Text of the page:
King Henry IV of Germany, the Holy Roman Emperor, knelt in the freezing cold screaming I am sorry, so sorry – mumbling mercy, mercy, penance, pardon as he wept real tears.
Who was he addressing and why? Why it’s Pope Gregory VII standing in the window of the Canossa fortress with his powerful benefactor Mathilda, Countess of Tuscany.
What had led the fiery 21-year-old emperor to petition the 52-year-old Pope in this way on a cold Jan 25, 1077?
Named Hildebrand at birth, Pope Gregory VII was the son of a Lombard carpenter. He had been a monk of Cluny as a boy where he learned about discipline, order, celibacy and centralized authority. He went on to serve as a minister or legate for 5 different popes. On April 10, 1073 upon the death of Pope Alexander II, the Cardinals chose him as Pope, though some said he had bought it with gold.
Equally fiery, Pope Gregory had some big reform ideas. He wanted to rid the Church of investiture, simony and married clergy. He almost succeeded. His feud with Henry IV is known as the “Investiture Feud”.
Investiture was the feudal practice of kings, princes, noblemen and strongman rulers appointing bishops, abbots and priests to ‘benefices’ or landed estates. Western Europe was awash with such ecclesiastical real estate holdings and had so fallen under control of numerous local rulers. There was no such thing as a nation or state in those days.
Compounding this was the practice called simony where bishops, abbots and priests bought their abbey or bishopric. Local rulers could be bought more easily than Popes. There were no nations or states yet as we now know them. Even the Papacy itself could be and was bought!
Thirdly, the absence of clerical celibacy. The majority of priests and bishops were married and had wife and children. This meant they needed to earn a living and simony or selling ecclesial power was a compelling way.
After the 5 previous popes had failed in these reform attempts, Gregory found significant support from Cardinals and lay benefactors. He simply banned these practices but went too far by also declaring that the Pope is above all other rulers – unique in the world. A nation-state that fused spiritual and temporal power in one person was his vision and a new and dangerous idea. Unfortunately, Gregory’s self-interest in this got the better of him.
Henry the IV simply ignored the ban and went on appointing and selling bishoprics and clergy positions. Pope Gregory responded by excommunicating Henry and all his subjects and noblemen, meaning that they were no longer under Henry’s control. This started a revolt and made Henry a marked man where anyone could walk up and kill him.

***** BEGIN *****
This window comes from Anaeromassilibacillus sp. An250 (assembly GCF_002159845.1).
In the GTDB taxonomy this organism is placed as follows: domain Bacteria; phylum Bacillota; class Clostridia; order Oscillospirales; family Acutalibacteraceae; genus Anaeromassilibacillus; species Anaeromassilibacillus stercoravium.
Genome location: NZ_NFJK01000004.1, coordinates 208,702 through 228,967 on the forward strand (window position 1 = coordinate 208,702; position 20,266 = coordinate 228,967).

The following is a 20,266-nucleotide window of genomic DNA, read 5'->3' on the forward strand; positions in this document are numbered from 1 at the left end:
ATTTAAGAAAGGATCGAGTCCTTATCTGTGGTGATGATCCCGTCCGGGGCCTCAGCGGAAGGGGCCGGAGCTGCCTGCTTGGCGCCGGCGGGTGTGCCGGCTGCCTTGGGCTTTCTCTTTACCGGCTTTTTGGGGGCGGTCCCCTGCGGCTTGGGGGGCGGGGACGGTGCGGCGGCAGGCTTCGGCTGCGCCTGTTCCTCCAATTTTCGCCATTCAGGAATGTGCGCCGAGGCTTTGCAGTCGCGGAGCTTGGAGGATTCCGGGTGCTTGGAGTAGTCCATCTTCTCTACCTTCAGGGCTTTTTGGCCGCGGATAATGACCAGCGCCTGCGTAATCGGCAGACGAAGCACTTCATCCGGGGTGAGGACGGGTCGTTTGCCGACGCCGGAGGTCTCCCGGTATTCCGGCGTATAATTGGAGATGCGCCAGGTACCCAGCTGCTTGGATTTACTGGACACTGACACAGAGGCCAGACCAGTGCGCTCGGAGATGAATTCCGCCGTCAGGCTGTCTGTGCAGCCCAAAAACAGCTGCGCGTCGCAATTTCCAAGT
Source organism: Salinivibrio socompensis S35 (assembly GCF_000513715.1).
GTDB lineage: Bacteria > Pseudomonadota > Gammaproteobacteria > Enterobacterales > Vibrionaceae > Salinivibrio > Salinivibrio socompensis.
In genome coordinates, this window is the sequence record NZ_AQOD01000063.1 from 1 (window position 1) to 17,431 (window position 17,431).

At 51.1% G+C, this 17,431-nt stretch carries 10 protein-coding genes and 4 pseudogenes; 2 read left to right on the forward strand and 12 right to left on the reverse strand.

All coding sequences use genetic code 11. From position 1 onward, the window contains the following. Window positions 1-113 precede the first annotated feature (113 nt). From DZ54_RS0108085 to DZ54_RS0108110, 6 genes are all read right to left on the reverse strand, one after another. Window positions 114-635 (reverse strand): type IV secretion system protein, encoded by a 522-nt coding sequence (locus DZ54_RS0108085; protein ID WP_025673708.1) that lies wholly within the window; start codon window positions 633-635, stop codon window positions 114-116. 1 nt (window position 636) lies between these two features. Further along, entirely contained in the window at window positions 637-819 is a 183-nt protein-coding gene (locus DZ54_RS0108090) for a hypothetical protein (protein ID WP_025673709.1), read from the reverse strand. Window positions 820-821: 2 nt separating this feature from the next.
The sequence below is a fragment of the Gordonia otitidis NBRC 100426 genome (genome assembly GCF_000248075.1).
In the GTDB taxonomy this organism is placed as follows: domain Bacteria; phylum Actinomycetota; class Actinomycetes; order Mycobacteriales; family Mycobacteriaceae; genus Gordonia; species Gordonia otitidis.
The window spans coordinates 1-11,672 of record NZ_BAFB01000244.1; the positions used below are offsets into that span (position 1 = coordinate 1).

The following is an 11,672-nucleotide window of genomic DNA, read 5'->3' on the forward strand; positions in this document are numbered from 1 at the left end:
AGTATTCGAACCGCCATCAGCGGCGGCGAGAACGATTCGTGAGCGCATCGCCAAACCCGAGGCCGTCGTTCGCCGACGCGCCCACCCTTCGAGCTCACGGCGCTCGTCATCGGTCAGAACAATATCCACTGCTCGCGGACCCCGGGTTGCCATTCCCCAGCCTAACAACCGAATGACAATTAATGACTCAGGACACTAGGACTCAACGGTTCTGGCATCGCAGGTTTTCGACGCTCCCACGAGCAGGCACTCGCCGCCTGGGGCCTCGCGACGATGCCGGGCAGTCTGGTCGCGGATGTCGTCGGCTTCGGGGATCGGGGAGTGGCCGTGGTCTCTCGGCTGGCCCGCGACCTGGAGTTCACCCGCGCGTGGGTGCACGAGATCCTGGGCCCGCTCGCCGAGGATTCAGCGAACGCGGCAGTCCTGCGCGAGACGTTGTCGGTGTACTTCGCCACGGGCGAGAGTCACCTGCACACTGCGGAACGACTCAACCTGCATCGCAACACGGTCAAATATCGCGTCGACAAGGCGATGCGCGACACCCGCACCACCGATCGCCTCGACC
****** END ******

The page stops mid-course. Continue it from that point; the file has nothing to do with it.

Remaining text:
Hence he came to Italy to plea for forgiveness with a promise to comply with Gregory’s plan. After 3 days, Gregory finally admitted the humiliated and frozen Henry to the castle and forgave him. Henry was further humbled during Mass and realized the spiritual weapons Gregory wielded far outdid his armies and imperial power.
But Gregory’s victory was hollow. Henry returned to Germany, disposed of the rebellious subjects and gathered his military forces. He invaded Rome 4 times. Eventually, Gregory ended up a refugee in Castel Sant’ Angelo. Gregory was rescued by his Norman allies but exiled to Salerno where he died in 1085. His grand reforms having failed.
Today there are no statues of Gregory in Rome and he is all but forgotten. Nevertheless, Gregory changed the world forever – he buried the notion of a “Christian Republic”. The emergence of “states” and “nations” and formation of the papal chancellery that survives today are Gregory’s monuments.
But what of the lovely Mathilda. She went on to found many churches and win many battles helping to reestablish Urban II as Pope. Henry V named her Imperial Vicar and Vice Queen of Italy. She died in 1115 of gout. After her death, an aura of legend came to surround Matilda. Church historians gave her the character of a semi-nun, solely dedicated to contemplation and faith. Some argue, instead, that she was a woman of strong passions of both spiritual and carnal nature (indicated by her supposed affairs with Popes Gregory VII and Urban II).
Mathilda’s tombstone at St. Peter’s Basilica
And thus ended the great investiture feud.
(Adpated from The Decline and Fall of the Roman Church by Malachi Martin c1981)